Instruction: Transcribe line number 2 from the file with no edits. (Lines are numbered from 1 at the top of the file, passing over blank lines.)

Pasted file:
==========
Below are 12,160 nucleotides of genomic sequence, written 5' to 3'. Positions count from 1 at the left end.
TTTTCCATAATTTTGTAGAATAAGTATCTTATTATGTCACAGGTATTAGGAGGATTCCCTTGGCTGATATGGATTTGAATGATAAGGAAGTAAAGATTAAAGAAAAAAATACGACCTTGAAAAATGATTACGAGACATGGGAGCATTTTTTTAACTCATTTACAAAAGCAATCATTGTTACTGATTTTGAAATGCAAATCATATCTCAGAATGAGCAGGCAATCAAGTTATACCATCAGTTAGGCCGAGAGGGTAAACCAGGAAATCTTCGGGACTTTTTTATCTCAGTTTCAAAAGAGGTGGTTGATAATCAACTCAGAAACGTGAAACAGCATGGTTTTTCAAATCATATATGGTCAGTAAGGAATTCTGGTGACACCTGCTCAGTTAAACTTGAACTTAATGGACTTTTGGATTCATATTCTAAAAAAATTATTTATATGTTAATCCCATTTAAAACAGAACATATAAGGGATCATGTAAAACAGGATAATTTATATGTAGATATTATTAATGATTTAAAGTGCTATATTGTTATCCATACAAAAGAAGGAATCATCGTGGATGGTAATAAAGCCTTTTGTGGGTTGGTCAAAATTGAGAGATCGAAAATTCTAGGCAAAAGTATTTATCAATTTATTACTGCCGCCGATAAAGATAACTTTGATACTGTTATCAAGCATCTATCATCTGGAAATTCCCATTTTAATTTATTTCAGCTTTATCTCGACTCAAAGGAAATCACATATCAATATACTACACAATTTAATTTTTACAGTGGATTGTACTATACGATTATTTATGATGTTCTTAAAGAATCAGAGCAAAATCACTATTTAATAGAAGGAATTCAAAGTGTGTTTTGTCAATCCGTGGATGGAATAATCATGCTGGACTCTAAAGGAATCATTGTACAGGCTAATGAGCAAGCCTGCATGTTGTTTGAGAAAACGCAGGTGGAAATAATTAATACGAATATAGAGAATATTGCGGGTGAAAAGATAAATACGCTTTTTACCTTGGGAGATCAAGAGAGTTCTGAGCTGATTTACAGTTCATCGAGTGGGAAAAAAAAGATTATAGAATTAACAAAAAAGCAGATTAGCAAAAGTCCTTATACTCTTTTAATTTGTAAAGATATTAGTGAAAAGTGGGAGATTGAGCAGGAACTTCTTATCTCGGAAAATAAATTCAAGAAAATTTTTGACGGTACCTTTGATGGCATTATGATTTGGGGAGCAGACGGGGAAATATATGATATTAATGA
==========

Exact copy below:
TTTTCCATAATTTTGTAGAATAAGTATCTTATTATGTCACAGGTATTAGGAGGATTCCCTTGGCTGATATGGATTTGAATGATAAGGAAGTAAAGATTAAAGAAAAAAATACGACCTTGAAAAATGATTACGAGACATGGGAGCATTTTTTTAACTCATTTACAAAAGCAATCATTGTTACTGATTTTGAAATGCAAATCATATCTCAGAATGAGCAGGCAATCAAGTTATACCATCAGTTAGGCCGAGAGGGTAAACCAGGAAATCTTCGGGACTTTTTTATCTCAGTTTCAAAAGAGGTGGTTGATAATCAACTCAGAAACGTGAAACAGCATGGTTTTTCAAATCATATATGGTCAGTAAGGAATTCTGGTGACACCTGCTCAGTTAAACTTGAACTTAATGGACTTTTGGATTCATATTCTAAAAAAATTATTTATATGTTAATCCCATTTAAAACAGAACATATAAGGGATCATGTAAAACAGGATAATTTATATGTAGATATTATTAATGATTTAAAGTGCTATATTGTTATCCATACAAAAGAAGGAATCATCGTGGATGGTAATAAAGCCTTTTGTGGGTTGGTCAAAATTGAGAGATCGAAAATTCTAGGCAAAAGTATTTATCAATTTATTACTGCCGCCGATAAAGATAACTTTGATACTGTTATCAAGCATCTATCATCTGGAAATTCCCATTTTAATTTATTTCAGCTTTATCTCGACTCAAAGGAAATCACATATCAATATACTACACAATTTAATTTTTACAGTGGATTGTACTATACGATTATTTATGATGTTCTTAAAGAATCAGAGCAAAATCACTATTTAATAGAAGGAATTCAAAGTGTGTTTTGTCAATCCGTGGATGGAATAATCATGCTGGACTCTAAAGGAATCATTGTACAGGCTAATGAGCAAGCCTGCATGTTGTTTGAGAAAACGCAGGTGGAAATAATTAATACGAATATAGAGAATATTGCGGGTGAAAAGATAAATACGCTTTTTACCTTGGGAGATCAAGAGAGTTCTGAGCTGATTTACAGTTCATCGAGTGGGAAAAAAAAGATTATAGAATTAACAAAAAAGCAGATTAGCAAAAGTCCTTATACTCTTTTAATTTGTAAAGATATTAGTGAAAAGTGGGAGATTGAGCAGGAACTTCTTATCTCGGAAAATAAATTCAAGAAAATTTTTGACGGTACCTTTGATGGCATTATGATTTGGGGAGCAGACGGGGAAATATATGATATTAATGA